Compare how women are presented in ‘Of Mice and Men’ and ‘An Inspector Calls’.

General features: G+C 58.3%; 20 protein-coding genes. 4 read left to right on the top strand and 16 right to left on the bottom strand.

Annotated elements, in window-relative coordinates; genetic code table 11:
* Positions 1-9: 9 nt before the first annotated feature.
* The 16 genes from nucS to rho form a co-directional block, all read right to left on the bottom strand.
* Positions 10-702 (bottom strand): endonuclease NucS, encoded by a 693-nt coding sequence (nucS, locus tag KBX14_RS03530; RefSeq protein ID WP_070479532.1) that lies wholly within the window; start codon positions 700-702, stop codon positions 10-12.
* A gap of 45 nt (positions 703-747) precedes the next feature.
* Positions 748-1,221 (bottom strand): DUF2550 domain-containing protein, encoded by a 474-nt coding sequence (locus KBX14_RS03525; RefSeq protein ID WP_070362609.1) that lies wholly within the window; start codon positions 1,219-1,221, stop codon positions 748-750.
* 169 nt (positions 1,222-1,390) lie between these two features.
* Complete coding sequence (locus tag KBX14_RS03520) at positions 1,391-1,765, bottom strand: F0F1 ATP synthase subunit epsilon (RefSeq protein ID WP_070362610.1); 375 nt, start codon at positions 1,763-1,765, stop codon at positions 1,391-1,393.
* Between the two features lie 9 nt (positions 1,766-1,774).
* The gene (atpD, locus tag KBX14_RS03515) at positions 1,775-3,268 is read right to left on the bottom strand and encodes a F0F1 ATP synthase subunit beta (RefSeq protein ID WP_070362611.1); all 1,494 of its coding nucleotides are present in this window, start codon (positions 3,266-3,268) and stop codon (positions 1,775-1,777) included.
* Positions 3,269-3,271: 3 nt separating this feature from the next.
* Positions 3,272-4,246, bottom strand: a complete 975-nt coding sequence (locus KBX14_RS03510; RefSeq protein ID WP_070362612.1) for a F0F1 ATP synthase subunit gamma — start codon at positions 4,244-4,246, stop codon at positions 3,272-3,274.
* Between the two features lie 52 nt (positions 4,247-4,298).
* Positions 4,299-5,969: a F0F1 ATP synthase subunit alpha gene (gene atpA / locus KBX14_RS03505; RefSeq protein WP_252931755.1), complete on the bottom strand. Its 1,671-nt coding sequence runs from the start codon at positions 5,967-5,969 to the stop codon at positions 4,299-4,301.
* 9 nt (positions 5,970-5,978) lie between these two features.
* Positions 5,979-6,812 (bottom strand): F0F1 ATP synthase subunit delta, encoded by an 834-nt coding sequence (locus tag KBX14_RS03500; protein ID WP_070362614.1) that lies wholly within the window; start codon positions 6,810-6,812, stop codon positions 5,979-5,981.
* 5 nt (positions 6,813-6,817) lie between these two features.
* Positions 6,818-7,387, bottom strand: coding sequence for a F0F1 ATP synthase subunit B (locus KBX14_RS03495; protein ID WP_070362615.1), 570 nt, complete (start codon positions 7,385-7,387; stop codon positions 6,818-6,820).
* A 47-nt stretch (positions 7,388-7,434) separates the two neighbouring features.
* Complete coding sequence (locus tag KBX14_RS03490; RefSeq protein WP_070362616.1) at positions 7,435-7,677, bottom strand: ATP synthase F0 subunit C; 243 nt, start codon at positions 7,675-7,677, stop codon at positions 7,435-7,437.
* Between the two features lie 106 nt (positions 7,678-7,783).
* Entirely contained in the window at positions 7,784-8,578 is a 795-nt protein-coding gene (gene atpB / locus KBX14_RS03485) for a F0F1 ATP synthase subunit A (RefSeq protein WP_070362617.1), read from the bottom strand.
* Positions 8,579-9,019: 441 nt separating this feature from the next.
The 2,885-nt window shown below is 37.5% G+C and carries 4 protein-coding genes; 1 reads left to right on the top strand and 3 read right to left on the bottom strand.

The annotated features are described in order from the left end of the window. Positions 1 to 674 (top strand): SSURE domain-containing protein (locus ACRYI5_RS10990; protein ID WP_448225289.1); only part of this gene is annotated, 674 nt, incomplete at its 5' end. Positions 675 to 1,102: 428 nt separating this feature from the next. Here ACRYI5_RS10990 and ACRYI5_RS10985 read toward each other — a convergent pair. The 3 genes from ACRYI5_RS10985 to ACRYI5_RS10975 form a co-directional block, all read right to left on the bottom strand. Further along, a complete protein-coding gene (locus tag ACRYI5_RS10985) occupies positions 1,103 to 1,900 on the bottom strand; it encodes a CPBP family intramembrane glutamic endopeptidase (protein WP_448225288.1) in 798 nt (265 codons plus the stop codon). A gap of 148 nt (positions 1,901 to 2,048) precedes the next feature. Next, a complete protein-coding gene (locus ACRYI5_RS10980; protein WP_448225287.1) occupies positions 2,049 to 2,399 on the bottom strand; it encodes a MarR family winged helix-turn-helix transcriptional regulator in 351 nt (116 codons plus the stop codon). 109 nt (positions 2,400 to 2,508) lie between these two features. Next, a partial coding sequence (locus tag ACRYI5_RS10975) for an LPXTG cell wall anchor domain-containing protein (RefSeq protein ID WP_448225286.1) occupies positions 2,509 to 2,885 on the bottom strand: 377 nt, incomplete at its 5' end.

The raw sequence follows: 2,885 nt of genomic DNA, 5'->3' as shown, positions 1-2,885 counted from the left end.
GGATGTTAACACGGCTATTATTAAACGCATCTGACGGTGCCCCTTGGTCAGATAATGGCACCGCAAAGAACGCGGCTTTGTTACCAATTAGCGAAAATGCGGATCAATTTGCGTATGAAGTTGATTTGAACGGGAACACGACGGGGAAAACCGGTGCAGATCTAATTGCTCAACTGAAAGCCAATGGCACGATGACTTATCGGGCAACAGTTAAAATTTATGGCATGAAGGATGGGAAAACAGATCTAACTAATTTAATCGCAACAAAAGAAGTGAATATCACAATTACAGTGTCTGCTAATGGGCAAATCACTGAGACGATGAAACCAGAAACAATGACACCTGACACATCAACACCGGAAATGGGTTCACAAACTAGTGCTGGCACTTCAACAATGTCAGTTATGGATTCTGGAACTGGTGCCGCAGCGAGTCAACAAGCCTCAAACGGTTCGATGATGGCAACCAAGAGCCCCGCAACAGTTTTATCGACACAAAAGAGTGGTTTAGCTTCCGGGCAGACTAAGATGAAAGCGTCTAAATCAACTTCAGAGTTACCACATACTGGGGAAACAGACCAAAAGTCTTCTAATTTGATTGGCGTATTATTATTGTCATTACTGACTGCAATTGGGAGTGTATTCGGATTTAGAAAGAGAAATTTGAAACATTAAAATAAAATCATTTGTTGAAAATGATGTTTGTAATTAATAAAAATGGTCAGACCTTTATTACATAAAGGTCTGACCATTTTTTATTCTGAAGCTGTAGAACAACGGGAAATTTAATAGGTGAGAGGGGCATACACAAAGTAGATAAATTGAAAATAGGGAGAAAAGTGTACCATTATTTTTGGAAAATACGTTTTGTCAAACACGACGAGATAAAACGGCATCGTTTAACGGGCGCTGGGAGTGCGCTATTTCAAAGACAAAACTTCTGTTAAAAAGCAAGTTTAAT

‘What freedom men and women could have, were they not constantly tricked and trapped and enslaved and tortured by their sexuality’ – John Steinbeck In ‘Of Mice and Men’ and ‘An Inspector Calls’ both authors indirectly show their beliefs and opinions towards women and the way they are treated by society. In the time both stories were set- 1912 and 1930’s- women were generally seen as a lesser class than men and due to their sexuality, they were not treated fairly. Steinbeck and Priestley show this at many points in their stories. Both Eva Smith and Curley’s wife are victims of their class as Eva is victimised by each member of the Birling Family, who each make her life harder and is ultimately partially responsible for her death. Inspector Goole also makes it clear to the reader and the Birling family that Eva is the victim when he says ‘A pretty lively sort of girl that never did anybody any harm.’ The character of Eva also conveys how hard life was for young women in 1912 who had no family and was unemployed which meant she had no income to provide for herself. Eva was also a lonely character, much like Steinbeck’s character ‘Curley’s wife’ who was longing for not only male attention, but any attention. Curley’s wife is also a victim of her class as she has little, if any, power over anyone else on the ranch and is practically at the bottom of the hierarchy, despite being the daughter-in-law of the ranch owner. This makes the reader sympathise with Eva Smith and Curley’s Wife. Furthermore, in both stories the audience is invited to dwell on Eva’s vulnerability at the hands of others caused by their gender and class. However, we get more of an insight into the lives of victimised women in ‘OMAM’ through the character of Curley’s wife; whereas, in ‘AIC’, Eva Smith’s life is told through other characters. Physical appearance is another similarity between Curley’s wife and Eva...
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